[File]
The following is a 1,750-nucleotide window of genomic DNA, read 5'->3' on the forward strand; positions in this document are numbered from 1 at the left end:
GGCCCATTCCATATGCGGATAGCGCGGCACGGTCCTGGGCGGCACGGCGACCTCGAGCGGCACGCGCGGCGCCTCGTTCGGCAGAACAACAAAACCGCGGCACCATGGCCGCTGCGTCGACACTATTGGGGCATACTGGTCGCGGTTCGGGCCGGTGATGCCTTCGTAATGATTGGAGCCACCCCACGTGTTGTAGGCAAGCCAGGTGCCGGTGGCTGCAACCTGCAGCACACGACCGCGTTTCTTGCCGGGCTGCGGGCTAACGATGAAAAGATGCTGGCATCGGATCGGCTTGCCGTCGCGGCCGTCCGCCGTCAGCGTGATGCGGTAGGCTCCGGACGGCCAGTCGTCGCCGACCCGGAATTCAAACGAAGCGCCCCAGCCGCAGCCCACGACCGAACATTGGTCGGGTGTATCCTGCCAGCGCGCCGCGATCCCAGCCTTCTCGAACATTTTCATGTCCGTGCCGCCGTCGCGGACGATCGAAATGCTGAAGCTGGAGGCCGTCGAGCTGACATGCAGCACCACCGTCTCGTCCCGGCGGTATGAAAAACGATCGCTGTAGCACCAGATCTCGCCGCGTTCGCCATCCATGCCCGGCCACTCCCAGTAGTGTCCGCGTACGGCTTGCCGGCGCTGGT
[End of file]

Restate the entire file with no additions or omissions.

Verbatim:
The following is a 1,750-nucleotide window of genomic DNA, read 5'->3' on the forward strand; positions in this document are numbered from 1 at the left end:
GGCCCATTCCATATGCGGATAGCGCGGCACGGTCCTGGGCGGCACGGCGACCTCGAGCGGCACGCGCGGCGCCTCGTTCGGCAGAACAACAAAACCGCGGCACCATGGCCGCTGCGTCGACACTATTGGGGCATACTGGTCGCGGTTCGGGCCGGTGATGCCTTCGTAATGATTGGAGCCACCCCACGTGTTGTAGGCAAGCCAGGTGCCGGTGGCTGCAACCTGCAGCACACGACCGCGTTTCTTGCCGGGCTGCGGGCTAACGATGAAAAGATGCTGGCATCGGATCGGCTTGCCGTCGCGGCCGTCCGCCGTCAGCGTGATGCGGTAGGCTCCGGACGGCCAGTCGTCGCCGACCCGGAATTCAAACGAAGCGCCCCAGCCGCAGCCCACGACCGAACATTGGTCGGGTGTATCCTGCCAGCGCGCCGCGATCCCAGCCTTCTCGAACATTTTCATGTCCGTGCCGCCGTCGCGGACGATCGAAATGCTGAAGCTGGAGGCCGTCGAGCTGACATGCAGCACCACCGTCTCGTCCCGGCGGTATGAAAAACGATCGCTGTAGCACCAGATCTCGCCGCGTTCGCCATCCATGCCCGGCCACTCCCAGTAGTGTCCGCGTACGGCTTGCCGGCGCTGGT